The people in McBain that weren't "Irish" were mostly Dutch Protestants... in fact, they were the majority. The Ardis family was of staunch Presbyterian stock... "Scotch-Irish", really... rather than Irish Catholic. Many Dutch people attended the Presbyterian Church in McBain. It later went out and was replaced by the Dutch Reformed Church, and the Ardis family became members. It seemed like an easy transition... all coming from good "Puritan" stock as they were... both the Presbyterians and the Reformed.

Something Different

Neither Katherine, nor her brother Evart, were really cut out for either small-town life or the merchant trade. Katherine became a teacher and attended Western Michigan University, in Kalamazoo, Michigan USA, to work toward a degree. Evart followed later and they both graduated with bachelor of science degrees from Western Michigan University in 1934.

Evart Ardis wound up a school superintendent and later an administrator at The University of Michigan in Ann Arbor, Michigan USA. Katherine Ardis continued to teach... first as a public school teacher. She then obtained the position as Instructor at Alma College, where she established their first ever Department of Art. Katherine later completed graduate studies and secured the position as Professor of Art at Central Michigan University in Mt. Pleasant, Michigan USA.

Uncle "Dutch"

Hilton Ux was a "Dutchman"... with family ties to the communities of Eastern Pennsylvania USA. He and Katherine met in New York City. Hilton was working there for Westinghouse and Katherine was studying at Columbia University one summer.

It was an "easy" match for both of them, and it led to a deep and lifelong love affair... and partnership.

Small Town Life of a Different Sort

Katherine and Hilton settled in at Mt. Pleasant. Katherine had her teaching... and her art. Hilton became involved in the oil industry, which was developing its regional center for Michigan and the Midwest, in Mt. Pleasant. He specialized as a "landsman"... securing the necessary leases for the "wildcatters", prior to oil exploration and drilling.

Hilton Ux worked as far away as Oklahoma and Texas. He never liked to be away from Katherine, however. As their careers progressed, and their investments grew, Hilton was able to turn down work in the "oil patches" of the Southwest. He continued to work around Michigan and the Midwest, developed a sideline selling the Helio Courier (one of the first STOL... slow takeoff and landing... aircraft) to oilmen, and generally adopted an approach to business that allowed him to maximize the time with his beloved Katherine.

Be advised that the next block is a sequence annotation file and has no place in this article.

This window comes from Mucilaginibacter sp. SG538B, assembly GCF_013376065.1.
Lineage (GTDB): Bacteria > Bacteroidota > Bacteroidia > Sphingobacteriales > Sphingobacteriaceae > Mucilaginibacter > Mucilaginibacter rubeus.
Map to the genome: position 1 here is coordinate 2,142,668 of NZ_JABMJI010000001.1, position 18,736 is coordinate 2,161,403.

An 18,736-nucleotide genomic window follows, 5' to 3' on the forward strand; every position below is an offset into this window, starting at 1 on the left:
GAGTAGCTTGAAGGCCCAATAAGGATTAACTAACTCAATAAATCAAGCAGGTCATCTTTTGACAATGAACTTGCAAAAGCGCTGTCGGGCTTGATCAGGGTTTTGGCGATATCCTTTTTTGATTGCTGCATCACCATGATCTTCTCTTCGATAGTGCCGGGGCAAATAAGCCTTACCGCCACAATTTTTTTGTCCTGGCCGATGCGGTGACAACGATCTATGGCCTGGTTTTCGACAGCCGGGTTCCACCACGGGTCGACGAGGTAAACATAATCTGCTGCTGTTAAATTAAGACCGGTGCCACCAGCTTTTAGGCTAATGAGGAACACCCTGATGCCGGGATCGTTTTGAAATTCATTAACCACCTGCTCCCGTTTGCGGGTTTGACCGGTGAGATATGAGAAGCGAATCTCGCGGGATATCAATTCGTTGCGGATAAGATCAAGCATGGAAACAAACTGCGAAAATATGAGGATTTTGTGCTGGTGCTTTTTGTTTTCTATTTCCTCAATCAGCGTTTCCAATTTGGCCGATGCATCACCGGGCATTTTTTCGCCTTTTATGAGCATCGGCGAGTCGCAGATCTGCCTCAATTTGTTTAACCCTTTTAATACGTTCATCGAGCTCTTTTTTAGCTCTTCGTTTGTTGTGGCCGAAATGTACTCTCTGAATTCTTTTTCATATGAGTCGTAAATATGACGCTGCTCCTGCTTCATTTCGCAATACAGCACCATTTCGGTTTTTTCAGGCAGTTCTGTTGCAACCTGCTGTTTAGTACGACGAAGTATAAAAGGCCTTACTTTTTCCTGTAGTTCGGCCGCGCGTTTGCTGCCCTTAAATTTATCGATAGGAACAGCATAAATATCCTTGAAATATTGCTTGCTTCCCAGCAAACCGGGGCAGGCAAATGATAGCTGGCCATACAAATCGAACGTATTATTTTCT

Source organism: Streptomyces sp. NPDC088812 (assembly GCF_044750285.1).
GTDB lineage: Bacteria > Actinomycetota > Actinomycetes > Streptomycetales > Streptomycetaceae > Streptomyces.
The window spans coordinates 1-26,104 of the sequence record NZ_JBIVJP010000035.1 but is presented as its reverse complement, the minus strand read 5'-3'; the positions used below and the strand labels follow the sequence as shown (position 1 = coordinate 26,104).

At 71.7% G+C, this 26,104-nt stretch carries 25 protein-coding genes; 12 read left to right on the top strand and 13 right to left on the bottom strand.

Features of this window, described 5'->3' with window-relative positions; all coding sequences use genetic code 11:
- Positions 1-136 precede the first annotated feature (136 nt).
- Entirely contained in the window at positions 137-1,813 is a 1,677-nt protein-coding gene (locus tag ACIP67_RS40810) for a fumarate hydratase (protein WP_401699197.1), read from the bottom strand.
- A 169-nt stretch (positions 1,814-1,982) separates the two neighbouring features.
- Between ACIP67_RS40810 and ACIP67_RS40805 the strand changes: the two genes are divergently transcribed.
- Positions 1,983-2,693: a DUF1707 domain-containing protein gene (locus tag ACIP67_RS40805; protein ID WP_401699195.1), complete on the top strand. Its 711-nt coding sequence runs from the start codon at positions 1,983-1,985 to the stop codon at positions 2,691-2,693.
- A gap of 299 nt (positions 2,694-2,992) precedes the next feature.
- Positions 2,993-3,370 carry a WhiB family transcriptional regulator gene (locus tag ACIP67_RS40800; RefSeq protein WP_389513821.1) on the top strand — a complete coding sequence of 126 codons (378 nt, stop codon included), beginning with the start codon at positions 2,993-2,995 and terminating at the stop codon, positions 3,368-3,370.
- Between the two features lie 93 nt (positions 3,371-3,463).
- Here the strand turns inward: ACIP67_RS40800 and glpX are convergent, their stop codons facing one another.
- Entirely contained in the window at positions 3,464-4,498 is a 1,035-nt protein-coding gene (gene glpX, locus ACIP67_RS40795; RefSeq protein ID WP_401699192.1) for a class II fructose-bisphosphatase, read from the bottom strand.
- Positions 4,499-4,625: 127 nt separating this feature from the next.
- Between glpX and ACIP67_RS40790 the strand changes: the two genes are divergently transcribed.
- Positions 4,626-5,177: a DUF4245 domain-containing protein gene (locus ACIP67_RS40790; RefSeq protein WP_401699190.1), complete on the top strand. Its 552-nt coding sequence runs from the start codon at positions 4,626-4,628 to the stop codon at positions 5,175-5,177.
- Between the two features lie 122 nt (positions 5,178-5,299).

A Partnership in Life

By the early 1950s Katherine was wanting to seriously expand her artistic horizons. As a professor she had her summers off and the ability to ask for longer sabbaticals, on occasion. Hilton, as an independent contractor in his oil work, was able to accompany Katherine at these times without jeopardizing his business.

It was on this basis that most summers were spent either at Cranbrook Institute in Rochester, Michigan USA, or elsewhere... with Katherine studying, teaching, or perhaps doing a combination of the two.

The Academic Life

Katherine made two major sabbatical journeys into her art, each lasting a year or more.

In June of 1955, my parents and I visited Katherine and Hilton on the luxury liner S.S. United States in New York Harbor. They were preparing for departure to Stockholm, Sweden. Katherine studied ceramics there for a year. Returning in July of 1956, they arrived in New York on the liner Stockholm. It was on the very next return voyage to Europe that Stockholm rammed and sank the Italian liner Andrea Doria, off Nantucket Island.